In the post that celebrated my first blogoversary earlier this month, I mentioned that I was looking forward to attending the latest Santacon as eagerly as I was awaiting any of my upcoming international travels. And this past Saturday, Santacon once again exceeded my expectations.
For the uninitiated, Santacon is an annual, all-day-long gathering of thousands of people dressed as Santas as well as an assortment of other characters (some of whom relate to the holiday season and some of whom have no particular connection to this time of year). The Santaconners run around throughout the city, pausing at various landmarks as well as watering holes. Santacon is held in dozens of countries around the world, but the one in New York City generally has the largest turnout. Ellen of the travel blog “The Time-Crunched Traveler” included Santacon on her list of “10 ways to celebrate Christmas in New York City”. (However, Ellen and I have a friendly disagreement about Santacon, as she doesn’t appreciate the event in the way that I do. In fact, she wrote, “[Santacon] is not really something I have a desire to actually participate in.” But as far as I’m concerned, she’s missing out! )
My blog post about the 2011 edition of Santacon, which you can read here, provides more background on what Santacon is all about.
The 2012 Santacon in New York City got underway in Hudson River Park at Pier 84, at 10:00 a.m.
In the backdrop in these shots you can see the Intrepid Sea, Air & Space Museum, a floating museum built on an aircraft carrier. The Intrepid was where I visited a Space Shuttle in August 2012.
Here I am at Santacon 2012, with one of the best Santas I’ve ever seen:
One of the things that makes Santacon so special is the boundless creativity displayed by the participants. Sure, the folks in Santa suits will always be at the heart of the event; but it’s fun to see some of the alternative themes that attendees come up with.
One of the strangest sights at this year’s Santacon was a Santa with a horse’s head.
It turned out that there were actually not one, but two equine Santas. And then things got really weird . . .
Some of the Santacon participants are truly not human:
No matter how many times I attend Santacon, it never gets old. Just when I think I’ve seen it all, there’s always a surprise in store. For example, this year a dodgeball game broke out among the Santas!
And although not as violent, the limbo session was also quite entertaining:
Eventually, the time came for the Santas to proceed to the next zone, consisting of some nightclubs and bars in the Hell’s Kitchen area.
From there, the Santas fanned out to midtown. I decided to walk to Times Square, the Crossroads of the World. On my way, I ran into an individual reprising his role from last year’s Santacon: the birthday boy himself!
The thing about being in Times Square is that you can’t tell whether a costumed person has anything to do with Santacon. There are, of course, the Elmos, Mickey Mouses, and Spongebobs who pose for photographs with tourists (for a fee), 365 days a year. I’m not sure whether this next guy fits into that category, or whether he was taking part in Santacon. I also have no idea who he’s trying to be; if he’s a film or television character, it’s not one that I’m familiar with.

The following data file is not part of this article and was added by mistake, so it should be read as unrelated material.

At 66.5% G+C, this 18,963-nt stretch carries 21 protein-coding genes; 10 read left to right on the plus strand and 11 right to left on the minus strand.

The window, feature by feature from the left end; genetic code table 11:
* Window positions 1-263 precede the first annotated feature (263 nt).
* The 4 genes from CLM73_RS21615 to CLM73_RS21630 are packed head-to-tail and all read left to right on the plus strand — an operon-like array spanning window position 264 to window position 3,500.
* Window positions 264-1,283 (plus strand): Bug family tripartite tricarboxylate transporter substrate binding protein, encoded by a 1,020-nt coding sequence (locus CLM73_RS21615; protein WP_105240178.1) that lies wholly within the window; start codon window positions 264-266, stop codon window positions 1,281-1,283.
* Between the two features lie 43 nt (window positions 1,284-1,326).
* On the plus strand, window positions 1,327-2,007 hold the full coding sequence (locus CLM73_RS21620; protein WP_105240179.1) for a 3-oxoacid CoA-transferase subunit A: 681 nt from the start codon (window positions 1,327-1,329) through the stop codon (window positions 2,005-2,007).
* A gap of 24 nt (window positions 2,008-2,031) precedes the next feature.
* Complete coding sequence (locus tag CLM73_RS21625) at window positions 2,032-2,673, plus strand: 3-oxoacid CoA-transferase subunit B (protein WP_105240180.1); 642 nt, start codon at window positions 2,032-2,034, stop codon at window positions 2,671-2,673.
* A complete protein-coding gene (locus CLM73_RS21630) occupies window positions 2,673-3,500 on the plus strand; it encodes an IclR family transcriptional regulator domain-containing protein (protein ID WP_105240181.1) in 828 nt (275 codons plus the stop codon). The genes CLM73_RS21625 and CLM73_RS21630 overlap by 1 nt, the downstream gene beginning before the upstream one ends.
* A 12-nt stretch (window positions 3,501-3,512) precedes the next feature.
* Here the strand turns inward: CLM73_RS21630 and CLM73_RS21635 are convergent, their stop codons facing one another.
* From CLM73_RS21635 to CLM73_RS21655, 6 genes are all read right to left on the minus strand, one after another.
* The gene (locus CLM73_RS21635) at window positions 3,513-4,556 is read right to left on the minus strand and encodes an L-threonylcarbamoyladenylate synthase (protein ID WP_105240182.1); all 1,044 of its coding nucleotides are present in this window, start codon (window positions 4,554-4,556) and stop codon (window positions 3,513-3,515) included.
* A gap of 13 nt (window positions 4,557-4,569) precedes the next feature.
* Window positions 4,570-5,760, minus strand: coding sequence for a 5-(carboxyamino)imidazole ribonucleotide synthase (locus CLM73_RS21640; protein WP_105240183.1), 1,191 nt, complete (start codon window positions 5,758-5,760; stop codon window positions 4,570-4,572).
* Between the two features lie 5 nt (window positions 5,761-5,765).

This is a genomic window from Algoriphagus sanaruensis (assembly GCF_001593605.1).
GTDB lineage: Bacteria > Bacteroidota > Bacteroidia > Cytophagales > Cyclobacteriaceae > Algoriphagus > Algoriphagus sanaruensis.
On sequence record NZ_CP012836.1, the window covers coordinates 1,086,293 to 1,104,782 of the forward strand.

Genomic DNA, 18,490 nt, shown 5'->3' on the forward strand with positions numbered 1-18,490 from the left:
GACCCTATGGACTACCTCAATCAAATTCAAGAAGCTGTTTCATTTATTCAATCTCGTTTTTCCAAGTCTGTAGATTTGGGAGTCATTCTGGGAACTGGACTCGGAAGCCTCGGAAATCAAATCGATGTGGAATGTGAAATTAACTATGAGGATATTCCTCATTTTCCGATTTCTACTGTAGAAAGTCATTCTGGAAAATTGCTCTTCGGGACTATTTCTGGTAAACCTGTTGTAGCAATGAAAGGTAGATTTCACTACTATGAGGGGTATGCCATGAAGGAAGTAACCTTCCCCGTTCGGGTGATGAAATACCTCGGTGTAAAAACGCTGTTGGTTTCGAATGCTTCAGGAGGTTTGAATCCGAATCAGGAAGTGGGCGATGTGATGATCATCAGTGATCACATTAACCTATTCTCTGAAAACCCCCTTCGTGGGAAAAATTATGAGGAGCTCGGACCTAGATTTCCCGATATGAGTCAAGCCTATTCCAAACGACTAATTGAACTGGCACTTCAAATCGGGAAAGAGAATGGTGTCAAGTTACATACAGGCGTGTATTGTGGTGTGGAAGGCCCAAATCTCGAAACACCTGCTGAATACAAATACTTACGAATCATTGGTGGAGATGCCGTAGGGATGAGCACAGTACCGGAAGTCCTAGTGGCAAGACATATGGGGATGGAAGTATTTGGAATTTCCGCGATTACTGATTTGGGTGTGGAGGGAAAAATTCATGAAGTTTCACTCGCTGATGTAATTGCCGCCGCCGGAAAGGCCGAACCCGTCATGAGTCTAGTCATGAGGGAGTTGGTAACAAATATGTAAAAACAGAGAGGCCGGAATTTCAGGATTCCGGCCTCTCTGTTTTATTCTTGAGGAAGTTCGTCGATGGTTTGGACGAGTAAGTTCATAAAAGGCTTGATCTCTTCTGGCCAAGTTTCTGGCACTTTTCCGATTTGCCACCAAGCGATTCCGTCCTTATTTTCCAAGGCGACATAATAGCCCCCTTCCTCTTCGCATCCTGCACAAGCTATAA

As with previous Santacons, the red TKTS steps in Times Square made a fine gathering place.
As the day turned into evening, the Santacon action shifted to the East Village. I checked out a couple of bars in that neighbourhood, where I met some more interesting characters. One of them was Count von Count from Sesame Street, but sadly I screwed up my picture-taking of him, and I have no suitable image of the Count to share with you.
So anyway, on Saturday morning I was fretting that soon I may be too old to continue going to Santacons. But Andy (shown below with his wife Jennifer), proves that the true spirit of Santacon is something that need never be outgrown. As a gentleman, I won’t reveal Andy’s age; but he graciously agreed to be photographed for this blog post to illustrate the principle that you’re never too old for Santacon! He’s an inspiration to me, that’s for sure.
Bringing the day’s festivities to a close was the traditional afterparty. The Santacon afterparty for 2012 was held at a club called Warsaw in the Greenpoint section of Brooklyn. Greenpoint is a Polish enclave, and Warsaw offers pierogies, kielbasa, and Polish beer in addition to the usual drink choices.
By the way, there was reportedly a couple at Warsaw on Saturday night who were considerably older than Andy. Sadly, I didn’t run across them myself. But the main reason I’m disappointed in not meeting them is that they were giving out absinthe to other partygoers! Still, I enjoyed the afterparty.
And finally: the vast majority of Santacon participants wear costumes connected to Christmas, and you can always count on spotting a sizable minority with Hanukkah themes. But I’d never seen someone at Santacon honouring the up-and-coming holiday of Festivus — until now. Meet Heather, who inexplicably insists that you call her “Chuck”:
In five years of going to Santacon, I still have yet to find a participant wearing a Kwanzaa-related outfit. Maybe that will finally happen in 2013!
Sharing is caring! If you liked this post, please tell people about it!